Many years ago I went on a vacation with my family to the mountains of North Carolina.
We decided to take a hike one afternoon on one of the trails we spotted off the side of the road.
We started off very eager and excited about the hike. We had a small backpack with three water bottles and a couple of cereal bars. My daughter was placed in a pack on her daddy’s back and my eight year old son took the lead.
We were traipsing through the woods singing and picking up a pretty leaf or smooth stone that my son admired.
As we traveled deeper into the woods the sun barely penetrated the thick tree canopy. The trail narrowed and it was becoming more difficult to stay on the path. Foliage brushed against us and I began to feel the smallest stirrings of panic. Did we know where we were? Were we going to find a way out?
At one point we stopped at a small stream to give the kids a rest and a snack. When we resumed, I was carrying my daughter and my husband had our son on his shoulders. The weight of her slowed me down and now I was trudging, huffing and puffing as we kept pushing onward.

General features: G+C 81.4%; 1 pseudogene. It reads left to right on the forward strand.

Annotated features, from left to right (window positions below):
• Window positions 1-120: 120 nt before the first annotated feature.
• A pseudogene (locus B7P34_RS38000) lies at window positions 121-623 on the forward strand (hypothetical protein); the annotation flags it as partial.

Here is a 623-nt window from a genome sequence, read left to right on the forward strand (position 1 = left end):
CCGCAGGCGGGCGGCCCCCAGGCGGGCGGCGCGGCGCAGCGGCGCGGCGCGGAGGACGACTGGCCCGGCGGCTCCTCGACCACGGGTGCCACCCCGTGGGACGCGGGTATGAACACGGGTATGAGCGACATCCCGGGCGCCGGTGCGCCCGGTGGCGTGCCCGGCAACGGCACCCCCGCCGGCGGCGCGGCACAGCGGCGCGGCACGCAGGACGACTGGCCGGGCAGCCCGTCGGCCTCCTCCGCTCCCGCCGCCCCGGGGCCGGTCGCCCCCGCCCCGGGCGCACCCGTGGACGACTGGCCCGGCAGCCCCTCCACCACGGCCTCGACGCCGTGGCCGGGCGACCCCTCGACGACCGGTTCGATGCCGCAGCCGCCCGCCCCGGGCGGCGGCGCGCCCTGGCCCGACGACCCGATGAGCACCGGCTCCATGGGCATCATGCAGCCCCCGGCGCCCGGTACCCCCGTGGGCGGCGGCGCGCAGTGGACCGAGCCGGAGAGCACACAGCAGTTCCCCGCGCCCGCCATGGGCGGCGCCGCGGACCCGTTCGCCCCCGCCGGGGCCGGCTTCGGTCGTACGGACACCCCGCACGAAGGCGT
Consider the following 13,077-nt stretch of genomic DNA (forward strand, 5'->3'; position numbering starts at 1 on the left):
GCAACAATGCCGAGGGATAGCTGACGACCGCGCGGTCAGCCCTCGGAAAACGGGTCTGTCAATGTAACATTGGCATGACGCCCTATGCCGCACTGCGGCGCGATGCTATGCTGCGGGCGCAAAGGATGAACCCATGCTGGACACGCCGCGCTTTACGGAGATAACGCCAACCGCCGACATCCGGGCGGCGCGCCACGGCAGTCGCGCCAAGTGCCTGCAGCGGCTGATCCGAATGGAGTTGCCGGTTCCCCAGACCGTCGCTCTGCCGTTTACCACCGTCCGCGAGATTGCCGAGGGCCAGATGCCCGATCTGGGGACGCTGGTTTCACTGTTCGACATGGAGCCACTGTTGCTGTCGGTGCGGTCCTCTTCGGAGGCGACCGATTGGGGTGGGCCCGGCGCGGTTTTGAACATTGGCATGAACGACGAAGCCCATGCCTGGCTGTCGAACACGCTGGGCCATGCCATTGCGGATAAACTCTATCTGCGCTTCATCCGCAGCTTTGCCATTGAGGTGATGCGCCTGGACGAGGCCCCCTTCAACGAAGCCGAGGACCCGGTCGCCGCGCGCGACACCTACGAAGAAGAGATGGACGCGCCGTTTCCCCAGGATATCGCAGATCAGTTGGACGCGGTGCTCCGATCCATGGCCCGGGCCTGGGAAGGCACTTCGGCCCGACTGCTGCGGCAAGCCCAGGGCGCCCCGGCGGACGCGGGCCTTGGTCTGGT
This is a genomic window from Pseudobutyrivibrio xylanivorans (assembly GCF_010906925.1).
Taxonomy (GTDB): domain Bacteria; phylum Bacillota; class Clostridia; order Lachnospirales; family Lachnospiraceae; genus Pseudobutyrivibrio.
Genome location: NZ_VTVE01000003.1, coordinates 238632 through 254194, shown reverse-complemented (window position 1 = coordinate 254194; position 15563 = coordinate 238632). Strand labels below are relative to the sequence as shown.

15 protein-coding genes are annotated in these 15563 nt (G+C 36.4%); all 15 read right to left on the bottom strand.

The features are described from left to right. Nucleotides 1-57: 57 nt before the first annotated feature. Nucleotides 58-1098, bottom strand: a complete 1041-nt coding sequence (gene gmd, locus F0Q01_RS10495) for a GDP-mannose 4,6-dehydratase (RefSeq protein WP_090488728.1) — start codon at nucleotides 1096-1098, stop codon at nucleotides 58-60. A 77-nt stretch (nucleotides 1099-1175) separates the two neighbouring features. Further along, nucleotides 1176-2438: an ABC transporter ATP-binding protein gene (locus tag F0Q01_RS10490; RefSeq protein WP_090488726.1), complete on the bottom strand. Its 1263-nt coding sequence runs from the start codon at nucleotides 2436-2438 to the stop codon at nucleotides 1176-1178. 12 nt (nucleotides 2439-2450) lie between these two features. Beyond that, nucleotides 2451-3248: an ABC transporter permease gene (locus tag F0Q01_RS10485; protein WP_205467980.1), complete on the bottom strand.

Just when I thought I could not take another step, we saw a clearing ahead. I put my daughter down and together we ran to the light. When we came out of the woods, we found ourselves in a huge meadow surrounded on all sides by mountains. It was warm, sunny and filled with wildflowers and milkweed.
I spun around laughing feeling light and free. It was a small Eden tucked between the majestic mountains. Cows grazed nearby and when we picked up the trail across the meadow, it led us through a field of corn! The far side of the cornfield was a short climb to the end of the trail and the road. Our car was parked a short distance away.
When asked to describe a metaphor for life, I think back to that special hike in the mountains. There have been many times when I feel weighed down, when I’m moving slowly through the darkness, and I cannot find the path. I keep moving forward, hoping that somehow I will stumble my way back into the light.
When I finally come to the meadow, I am grateful to be back in the sunlight. I feel free to enjoy the beauty surrounding me. But sometime ago I realized there is great beauty in those dark woods, too.
I need to find a way to appreciate the beauty in both the darkness and the light.